I didn’t find anything on the next artist : TROY JORDAN & His Cross-B-Boys, except to location of the label: Midland, Texas. So can only comment both sides of his disc issued on Tred-Way 100. The A-side is a good uptempo, « Who Flung that mater », with a too-discrete steel-guitar and well-sung, although nothing rxceptional. B-side is really fine bluesy a tune: guitar, steel, a piano solo, lazy vocal for « Don’t cry on my shoulder». Jordan was a distant cousin of the Carter Sisters, so it may be they are the right way for a research on him.
HILLBILLY HERMAN, & his Tennessee Valley Boys, despite his name, is a Blugrass artist in 1966, who offers « Today I watched my dreams come true » (Breeze 366, located in Livingston, TN), a solid uptempo, with great backing in the background The main instrument is a very nice mandolin ; alas the guitar solo is very insipid. The Breeze label had issued a very rocking version of “Wreck of the old 97” (# 381) by Jim Sebastian. A record to watch for. In the meantime, do YouTube searching! Herman had an elusive issue on Hatfield (no #)[untraced]
Howdy Folks ! This is the early May 2017 bopping fortnight’s favorites selection.
First rank for a mid-tempo Western swing bopper : « Alone by the telephone » from 1947 by RALPH REYNOLDS & his Dude Ranch Wranglers (vocal Curley Burns). From California, it has a lazy vocal, a bit, as you say, disillusioned. Long guitar solo and piano, fiddle parts. The record was first (?) issued on Red Bird 102, then appeared on Globe 127. A very good example of bopping Swing of the ’40s.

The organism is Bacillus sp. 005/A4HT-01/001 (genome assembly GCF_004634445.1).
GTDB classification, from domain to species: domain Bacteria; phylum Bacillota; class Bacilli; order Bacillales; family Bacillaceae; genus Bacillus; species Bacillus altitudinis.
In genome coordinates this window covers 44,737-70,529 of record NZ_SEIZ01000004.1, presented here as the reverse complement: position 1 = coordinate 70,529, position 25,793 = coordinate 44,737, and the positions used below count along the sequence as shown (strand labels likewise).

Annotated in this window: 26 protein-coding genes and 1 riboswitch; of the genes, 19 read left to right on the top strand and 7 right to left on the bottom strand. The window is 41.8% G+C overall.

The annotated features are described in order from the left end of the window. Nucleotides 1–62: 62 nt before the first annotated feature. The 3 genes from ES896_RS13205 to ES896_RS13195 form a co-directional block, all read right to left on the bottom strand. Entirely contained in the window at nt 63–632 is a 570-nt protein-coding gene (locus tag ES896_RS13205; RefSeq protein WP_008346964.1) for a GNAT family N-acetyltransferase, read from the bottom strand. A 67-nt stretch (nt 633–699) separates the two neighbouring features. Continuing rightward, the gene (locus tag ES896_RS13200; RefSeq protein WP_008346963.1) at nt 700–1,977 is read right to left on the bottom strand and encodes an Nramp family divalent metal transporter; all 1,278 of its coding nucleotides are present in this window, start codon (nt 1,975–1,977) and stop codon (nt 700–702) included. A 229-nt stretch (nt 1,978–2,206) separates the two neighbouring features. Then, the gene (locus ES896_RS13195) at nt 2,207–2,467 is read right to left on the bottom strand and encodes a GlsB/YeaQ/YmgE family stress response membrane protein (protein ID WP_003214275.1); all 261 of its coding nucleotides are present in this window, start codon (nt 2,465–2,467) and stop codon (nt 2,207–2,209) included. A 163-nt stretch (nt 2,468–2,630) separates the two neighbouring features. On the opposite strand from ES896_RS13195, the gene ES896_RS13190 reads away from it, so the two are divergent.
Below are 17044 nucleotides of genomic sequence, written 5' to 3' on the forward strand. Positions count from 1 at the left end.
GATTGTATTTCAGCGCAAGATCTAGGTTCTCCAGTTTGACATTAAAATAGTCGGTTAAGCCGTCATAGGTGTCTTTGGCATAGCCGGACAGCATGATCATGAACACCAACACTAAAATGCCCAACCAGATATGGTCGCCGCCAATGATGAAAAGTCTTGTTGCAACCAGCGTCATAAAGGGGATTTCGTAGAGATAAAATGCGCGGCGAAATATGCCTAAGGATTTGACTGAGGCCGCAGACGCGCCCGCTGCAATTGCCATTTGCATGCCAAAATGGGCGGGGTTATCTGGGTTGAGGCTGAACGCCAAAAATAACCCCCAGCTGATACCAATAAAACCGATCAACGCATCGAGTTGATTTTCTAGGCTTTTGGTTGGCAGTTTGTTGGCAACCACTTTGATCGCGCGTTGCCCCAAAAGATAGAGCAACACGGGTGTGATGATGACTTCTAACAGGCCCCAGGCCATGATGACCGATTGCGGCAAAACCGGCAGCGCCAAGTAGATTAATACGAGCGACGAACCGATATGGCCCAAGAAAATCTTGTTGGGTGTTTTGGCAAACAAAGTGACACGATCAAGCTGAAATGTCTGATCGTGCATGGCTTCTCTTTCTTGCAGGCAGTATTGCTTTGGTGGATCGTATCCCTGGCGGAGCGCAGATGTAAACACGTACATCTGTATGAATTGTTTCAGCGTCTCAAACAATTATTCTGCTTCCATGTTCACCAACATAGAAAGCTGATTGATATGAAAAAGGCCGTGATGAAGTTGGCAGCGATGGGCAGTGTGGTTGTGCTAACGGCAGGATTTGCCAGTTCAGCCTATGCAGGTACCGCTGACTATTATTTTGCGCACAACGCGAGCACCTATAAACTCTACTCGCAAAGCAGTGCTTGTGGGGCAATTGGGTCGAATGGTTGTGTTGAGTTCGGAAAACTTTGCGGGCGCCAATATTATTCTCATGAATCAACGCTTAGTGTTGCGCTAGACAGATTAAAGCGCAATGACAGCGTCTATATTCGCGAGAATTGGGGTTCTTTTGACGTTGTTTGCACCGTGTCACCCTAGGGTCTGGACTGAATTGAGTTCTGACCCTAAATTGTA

Then again in NYC on the Choice label (# 6504) [so, not the revered by Collectors Kansas City label] for a strong rocker: « You don’t love me like you used to do » from 1959. Loud drums, and a good duet between piano and guitar. Still a good side. Finally « Big train » (Choice 6508) from 1960, with a more folky approach (use of a prominent banjo in the backing). And again, a great record. Tommy Faile seemingly never failed ! He was reported as having worked with Arthur Smith too (« Bye bye black smoke choo choo » on M-G-M) and was having records as early as 1948 (Capitol, 40 000 serie) !
Back on the West coast on the Nielsen label (# 57-1-2) and WHITEY KNIGHT and « From an angel to a devil ». A very nice uptempo ballad, with steel to the fore. A touch of the Bakersfield sound.
PHIL BEASLEY on the Dayton, OH Jalyn label (# 349A) cut in as late as 1970 the fine « The restless wind » : the song is a bit folkish, and a fast ditty. Good guitar and vocal.
Finally in Hollywood, TOMMY SARGENT’s Range Boys do come with three tunes. First a good revamp of the old traditional « Frankie and Johnnie », a good jumping version, fiddle-led, on the Corax 1328B label from 1947-48 (vocal Gabe Hemingway). The steel guitar is played by Sargent , as noted on the next track sticker « featuring Tommy Sargent and his Steel Guitar » : « Steel guitar boogie » (# 1328A) is a quite good instrumental, a serious contender in this category. The third and final track by Sargent is also cut on Corax # 1084B (non consecutive serie, but same period!). It’s a prettily different affair : « Night train to Memphis » (vocal Gabe Hemingway) is a very fast call-and-response romper. The accordion imitates a train, we even have a solo of a seemingly welcome clarinet (or is a flute?). A fabulous Western bopper !